In February, the primates of the 38 worldwide Anglican provinces met in Tanzania and issued a unanimous communiqué to the Episcopal church, effectively:
- Establishing a council composed of 5 bishops (2 of them Episcopal) which would operate as alternative representation for the conservative dioceses and parishes which cannot accept the leadership of the presiding bishop of the Episcopal church, Katharine Jefferts-Schori. The primates mandated this, they did not ask the Episcopal church's permission to do it.
- Requesting the house of bishops to unambiguously affirm its intention to refrain from authorizing more same-sex union ceremonies.
- Requesting the house of bishops to unambiguously affirm its intention to refrain from consecrating more noncelibate homosexual bishops.
The house of bishops was requested to reply by Sept. 30. This comes at the end of more than 3 years of turmoil, following the consecration of Gene Robinson as bishop in 2003, and is not the first such request (although it is the most strongly worded).
It has been described as an "ultimatum", but it really doesn't ask anything of the episcopal church but an unambiguous response to the Windsor report, which December's General Convention failed to give.
Well, the Episcopal bishops met in Camp Allen last week and explicitly rejected the primate's pastoral oversight scheme as being "damaging to their polity" or somesuch.
I suppose I didn't expect good news, but I was still surprised at the strength of the rejection. I have a hard time seeing how there will be any conservative parishes left in the episcopal church a year from now.
This actually makes me sad. To tell the truth, I would sincerely like to stay in the Episcopal church (if the Episcopal Church was a denomination I wouldn't feel like that. But it is part of a global, and largely conservative, Anglican communion). I feel like we are doing a fantastic job of bearing witness to the ancient faith in a dark place. In Blessed Sacrament we have something like 8 people pursuing ordination as priests or deacons. We are incredibly alive, and we have a lot of young children in the parish. And we are not alone - the largest Episcopal parishes are mostly conservative.
I also think that liberal Christianity is incapable of sustaining itself, and will eventually whither of its own accord. In two generations, perhaps, I wouldn't be surprised if there could be a conservative majority again.
Unfortunately, conservative Episcopalians could be extinguished long before we have a chance to win by default, and the leadership of the Episcopal church seems intent on doing exactly that. In fact the persecution seems to have actually increased of late. They seem to be circling the wagons in response to conservative pressure from the worldwide communion.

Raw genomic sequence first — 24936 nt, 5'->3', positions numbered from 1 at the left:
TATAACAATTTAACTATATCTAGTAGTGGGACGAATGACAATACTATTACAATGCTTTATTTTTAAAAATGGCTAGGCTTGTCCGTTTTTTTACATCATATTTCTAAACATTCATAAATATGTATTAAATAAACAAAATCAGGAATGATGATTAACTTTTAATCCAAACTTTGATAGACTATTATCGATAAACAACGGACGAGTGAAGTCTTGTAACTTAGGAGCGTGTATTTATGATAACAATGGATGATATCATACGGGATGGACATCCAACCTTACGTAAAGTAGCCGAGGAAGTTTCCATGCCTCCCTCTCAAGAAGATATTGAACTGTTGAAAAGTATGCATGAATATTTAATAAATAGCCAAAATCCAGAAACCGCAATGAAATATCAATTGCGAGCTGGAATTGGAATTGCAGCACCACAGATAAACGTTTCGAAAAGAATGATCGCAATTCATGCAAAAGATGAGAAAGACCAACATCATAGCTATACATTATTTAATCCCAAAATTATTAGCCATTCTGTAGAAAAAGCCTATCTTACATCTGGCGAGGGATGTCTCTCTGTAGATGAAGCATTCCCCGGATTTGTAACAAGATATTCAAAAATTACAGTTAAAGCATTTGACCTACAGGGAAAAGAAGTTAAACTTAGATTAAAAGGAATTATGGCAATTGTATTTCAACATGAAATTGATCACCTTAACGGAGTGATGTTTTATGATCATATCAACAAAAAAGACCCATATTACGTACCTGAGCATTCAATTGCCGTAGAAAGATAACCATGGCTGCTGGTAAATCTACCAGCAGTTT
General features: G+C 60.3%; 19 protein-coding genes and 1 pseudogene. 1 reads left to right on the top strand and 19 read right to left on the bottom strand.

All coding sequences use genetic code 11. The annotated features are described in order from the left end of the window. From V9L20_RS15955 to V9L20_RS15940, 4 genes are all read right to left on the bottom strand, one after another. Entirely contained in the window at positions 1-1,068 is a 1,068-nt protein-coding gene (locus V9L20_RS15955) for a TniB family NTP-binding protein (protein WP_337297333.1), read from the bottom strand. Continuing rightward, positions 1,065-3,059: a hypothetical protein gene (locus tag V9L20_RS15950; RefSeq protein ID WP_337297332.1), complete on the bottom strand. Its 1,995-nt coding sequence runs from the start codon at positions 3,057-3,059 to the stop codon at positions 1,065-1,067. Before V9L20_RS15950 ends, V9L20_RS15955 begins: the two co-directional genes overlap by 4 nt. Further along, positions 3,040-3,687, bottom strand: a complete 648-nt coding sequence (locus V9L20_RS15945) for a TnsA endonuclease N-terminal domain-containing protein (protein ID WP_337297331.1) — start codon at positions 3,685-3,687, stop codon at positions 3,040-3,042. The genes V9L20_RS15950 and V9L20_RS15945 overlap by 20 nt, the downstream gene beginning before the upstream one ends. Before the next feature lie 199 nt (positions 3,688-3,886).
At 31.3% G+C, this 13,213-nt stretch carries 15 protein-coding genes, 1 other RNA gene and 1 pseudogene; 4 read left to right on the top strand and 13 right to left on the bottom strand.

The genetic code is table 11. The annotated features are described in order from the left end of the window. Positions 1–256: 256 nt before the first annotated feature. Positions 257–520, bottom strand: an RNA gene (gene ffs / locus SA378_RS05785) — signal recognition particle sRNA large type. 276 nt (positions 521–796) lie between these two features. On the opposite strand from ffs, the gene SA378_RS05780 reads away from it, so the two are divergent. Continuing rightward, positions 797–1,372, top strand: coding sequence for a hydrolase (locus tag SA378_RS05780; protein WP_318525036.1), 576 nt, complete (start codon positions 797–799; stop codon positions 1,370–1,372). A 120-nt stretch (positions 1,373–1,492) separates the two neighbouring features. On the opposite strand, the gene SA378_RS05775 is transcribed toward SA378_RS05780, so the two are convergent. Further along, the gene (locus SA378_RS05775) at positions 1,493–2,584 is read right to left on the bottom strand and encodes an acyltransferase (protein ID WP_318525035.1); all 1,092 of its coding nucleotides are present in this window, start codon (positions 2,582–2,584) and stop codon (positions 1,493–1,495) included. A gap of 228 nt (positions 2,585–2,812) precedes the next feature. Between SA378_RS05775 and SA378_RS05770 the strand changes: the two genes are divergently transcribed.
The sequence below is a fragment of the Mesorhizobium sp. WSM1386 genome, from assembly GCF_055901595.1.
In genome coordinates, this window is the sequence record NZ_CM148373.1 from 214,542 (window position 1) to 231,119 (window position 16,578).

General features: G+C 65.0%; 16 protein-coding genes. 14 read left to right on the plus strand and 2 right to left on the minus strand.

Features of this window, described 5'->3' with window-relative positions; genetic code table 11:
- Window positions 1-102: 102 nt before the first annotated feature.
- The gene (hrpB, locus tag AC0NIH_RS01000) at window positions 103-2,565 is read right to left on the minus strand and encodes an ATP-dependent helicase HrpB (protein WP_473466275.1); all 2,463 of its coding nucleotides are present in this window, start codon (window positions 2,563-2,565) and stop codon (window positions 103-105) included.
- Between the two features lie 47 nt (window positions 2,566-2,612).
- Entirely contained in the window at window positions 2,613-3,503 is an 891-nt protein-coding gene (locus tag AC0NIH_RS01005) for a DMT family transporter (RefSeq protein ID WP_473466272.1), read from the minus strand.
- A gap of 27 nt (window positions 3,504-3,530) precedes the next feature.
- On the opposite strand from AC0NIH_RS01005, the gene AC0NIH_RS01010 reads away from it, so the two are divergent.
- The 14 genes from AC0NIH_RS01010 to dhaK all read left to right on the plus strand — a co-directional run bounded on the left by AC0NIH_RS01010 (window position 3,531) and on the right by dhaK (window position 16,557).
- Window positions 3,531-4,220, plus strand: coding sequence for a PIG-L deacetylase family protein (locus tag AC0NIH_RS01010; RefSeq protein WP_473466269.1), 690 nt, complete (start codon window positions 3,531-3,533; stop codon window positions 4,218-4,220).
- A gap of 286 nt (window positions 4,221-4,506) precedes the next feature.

A few weeks ago, the election of a conservative as bishop of the diocese of South Carolina was ruled null on a technicality. Also recently, the bishop of Colorado removed the conservative priest of the largest church in his diocese. The church has responded by seceding from the Episcopal church and re-aligning with another Anglican province. Why, exactly, would the bishop of Colorado want to alienate his largest church?
The messages sounds clear to me: despite their talk of inclusivity, the leaders of the Episcopal church will not tolerate deviation from the party line. They may tolerate us while they wait for the last conservative bishops (only 3!) and priests to retire, but they have shown no desire whatsoever to support the ordination of new ones.
Which leaves only one option that I can see for those who value the preservation of traditional Anglicanism in their parishes: re-align with overseas provinces in which they will not be persecuted. Several have done this by themselves already, but this crisis has yet to play itself out. We are no forgotten by the Primates, and I'm sure they will provide an officially sanctioned way for orthodox parishes to remain fully Anglican, even if (as seems likely) the Episcopal church is excommunicated.
 I need to make a caveat about the bishop of Los Angeles. Bishop Bruno, although squarely in line with the popular liberal thread of the Episcopal church, has shown nothing but unqualified support for Fr. David and Blessed Sacrament. The only reason we have 8 people pursuing ordination is because he has allowed us to. In the past no one from our parish was allowed as a candidate for ordination.
People vary in their estimation of his motives, but Fr. David calls him a true liberal (that is, he is consistent in actually valuing diversity) and that seems most likely to me.
If I could be ensured of this kind of support in the future and across the Episcopal church, I might feel differently. Unfortunately, Bishop Bruno seems to be an exception to the rule.